Britt Talley Daniel MD
7777 Forest Lane Suite B-220
Dallas, Texas 75230
Allodynia with migraine and medication overuse headache
Allodynia comes from the words “allo” which means “other” and “dynia” which means “pain.” Clinically it refers to pain produced by a non-painful stimulus, such as touch. Allodynia is an uncomfortable heightened sensitivity to touch. Normally it doesn’t hurt to touch the head or the brow or the temple, but during the late stages of a migraine or during medication overuse headache, a simple touch to the head or temple may be perceived as painful. This is like a sunburn. Normally if I touch my arm it doesn’t hurt but after a sunburn at the beach, my arm is painful to touch. This is what allodynia is like.
Allodynia can be divided into: tactile allodynia-pain from touch or light pressure like a belt or bra strap, mechanical allodynia-pain from motion across the skin such as light massage or the touch of fabric, and thermal allodynia-pain from heat or cold that makes the limbs feel needle like, sharp pain.
The pain of allodynia can be provoked by combing or brushing the hair, shaving, showering, wearing glasses, or earrings. The pressure of a strand of hair may feel like the jab of a hot knife. Allodynia is the migraine patient who notes on the third day of headache suffering that it hurts her to brush her hair or lay her head on the pillow.
Allodynia occurs mostly in long duration episodic migraine attacks or in patients transformed to medication overuse headache by overtreatment of headache with analgesics. The duration of migraine is 4-72 hours, as defined by the International Classification of Headache 2004. Migraine is generally an episodic, paroxysmal disorder occurring at most 2 times a week. One can easily see by doing simple math that multiplying 72 hours or 3 days by 2 equals 6 days. This is why periodic migraine rarely occurs more than twice a week. Daily headache or headache 3 or 4 days a week is usually Chronic Daily Headache (CDH), a syndrome defined as >15 headache days a week. About 70% of persons with CDH have a common headache syndrome from overtreating with analgesics, caffeine, or triptans called Medication Overuse Headache. Also read my article on the subject of Medication Overuse Headache on this blog.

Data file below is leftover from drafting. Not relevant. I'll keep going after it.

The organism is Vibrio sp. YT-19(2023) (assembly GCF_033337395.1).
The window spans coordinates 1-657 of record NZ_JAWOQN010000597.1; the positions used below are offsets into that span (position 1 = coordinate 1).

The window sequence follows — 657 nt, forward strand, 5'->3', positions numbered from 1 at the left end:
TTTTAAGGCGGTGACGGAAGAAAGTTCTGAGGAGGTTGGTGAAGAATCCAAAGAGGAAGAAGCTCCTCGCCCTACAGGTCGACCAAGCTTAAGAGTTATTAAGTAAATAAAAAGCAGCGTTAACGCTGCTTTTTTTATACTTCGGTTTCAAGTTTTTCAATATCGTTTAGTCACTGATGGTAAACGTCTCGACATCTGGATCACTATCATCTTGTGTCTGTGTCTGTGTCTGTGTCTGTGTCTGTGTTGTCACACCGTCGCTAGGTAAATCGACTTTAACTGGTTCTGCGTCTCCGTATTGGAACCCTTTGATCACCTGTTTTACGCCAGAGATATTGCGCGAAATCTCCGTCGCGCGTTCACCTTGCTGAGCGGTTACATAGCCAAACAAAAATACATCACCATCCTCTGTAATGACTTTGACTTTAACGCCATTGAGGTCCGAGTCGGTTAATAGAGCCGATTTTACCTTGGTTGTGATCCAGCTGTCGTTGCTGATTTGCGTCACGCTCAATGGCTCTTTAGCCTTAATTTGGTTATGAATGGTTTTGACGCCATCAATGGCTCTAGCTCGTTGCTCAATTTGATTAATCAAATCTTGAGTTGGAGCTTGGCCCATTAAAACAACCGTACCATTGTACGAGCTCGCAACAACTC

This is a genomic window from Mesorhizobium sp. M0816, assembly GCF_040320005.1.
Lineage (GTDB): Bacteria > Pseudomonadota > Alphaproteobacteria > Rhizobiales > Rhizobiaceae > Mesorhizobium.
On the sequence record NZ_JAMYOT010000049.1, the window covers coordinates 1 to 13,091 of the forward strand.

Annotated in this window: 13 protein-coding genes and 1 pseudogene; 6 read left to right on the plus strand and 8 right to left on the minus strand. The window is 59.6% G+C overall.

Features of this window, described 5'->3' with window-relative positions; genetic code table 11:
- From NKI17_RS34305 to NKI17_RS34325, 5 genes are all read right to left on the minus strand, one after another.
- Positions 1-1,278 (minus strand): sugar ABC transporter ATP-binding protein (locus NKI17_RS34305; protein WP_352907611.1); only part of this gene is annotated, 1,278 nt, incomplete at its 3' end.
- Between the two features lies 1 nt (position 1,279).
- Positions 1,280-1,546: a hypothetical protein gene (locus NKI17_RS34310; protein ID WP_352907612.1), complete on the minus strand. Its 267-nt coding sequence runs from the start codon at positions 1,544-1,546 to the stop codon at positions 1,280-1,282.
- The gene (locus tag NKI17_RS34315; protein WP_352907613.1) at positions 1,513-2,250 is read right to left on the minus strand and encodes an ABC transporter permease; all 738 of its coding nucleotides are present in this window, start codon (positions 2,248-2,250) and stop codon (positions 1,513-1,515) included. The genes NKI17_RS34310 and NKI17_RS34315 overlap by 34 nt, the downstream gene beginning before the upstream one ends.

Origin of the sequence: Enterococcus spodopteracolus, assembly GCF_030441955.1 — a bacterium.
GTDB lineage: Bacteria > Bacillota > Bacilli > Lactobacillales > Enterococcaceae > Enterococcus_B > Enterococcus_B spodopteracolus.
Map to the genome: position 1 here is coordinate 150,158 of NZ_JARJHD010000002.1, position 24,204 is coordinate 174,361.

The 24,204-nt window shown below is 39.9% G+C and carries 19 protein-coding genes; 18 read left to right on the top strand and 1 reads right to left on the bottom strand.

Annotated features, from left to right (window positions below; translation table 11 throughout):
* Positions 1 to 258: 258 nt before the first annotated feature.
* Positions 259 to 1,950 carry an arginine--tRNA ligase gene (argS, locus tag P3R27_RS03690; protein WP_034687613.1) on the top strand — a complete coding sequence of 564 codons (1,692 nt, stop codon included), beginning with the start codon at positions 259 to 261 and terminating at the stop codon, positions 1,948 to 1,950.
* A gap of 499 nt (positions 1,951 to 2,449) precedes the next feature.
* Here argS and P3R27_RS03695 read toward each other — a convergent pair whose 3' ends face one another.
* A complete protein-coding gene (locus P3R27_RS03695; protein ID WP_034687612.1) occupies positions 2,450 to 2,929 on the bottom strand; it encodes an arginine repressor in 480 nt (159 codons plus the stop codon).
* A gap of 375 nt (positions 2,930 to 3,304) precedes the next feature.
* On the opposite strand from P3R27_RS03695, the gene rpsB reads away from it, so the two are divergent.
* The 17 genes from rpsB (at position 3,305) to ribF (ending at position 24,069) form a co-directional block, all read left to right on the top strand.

An attack of migraine has 4 stages: 1) trigeminal activation, 2) neurochemical release, 3) arterial vasodilatation, 4) central sensitization of the thalamus in the brain. In general patients with an attack of migraine are at stage 3 in two hours and after two hours they are in stage 4. Thus, patients with long-duration (headaches lasting more than several hours) episodic migraine attacks spend most of the time in stage 4 central sensitization. The general thinking is that all patients with medication overuse headache are continuously in stage 4 central sensitization. Both of these circumstances can produce allodynia.
With episodic migraine the allodynia clears when the headache ends and the offending neurochemicals are metabolized and excreted. The same thing occurs during treatment of medication overuse headache when the patient is detoxed off of analgesics, caffeine, or triptans. In time the offending neurochemicals are metabolized and consequently the headache clears.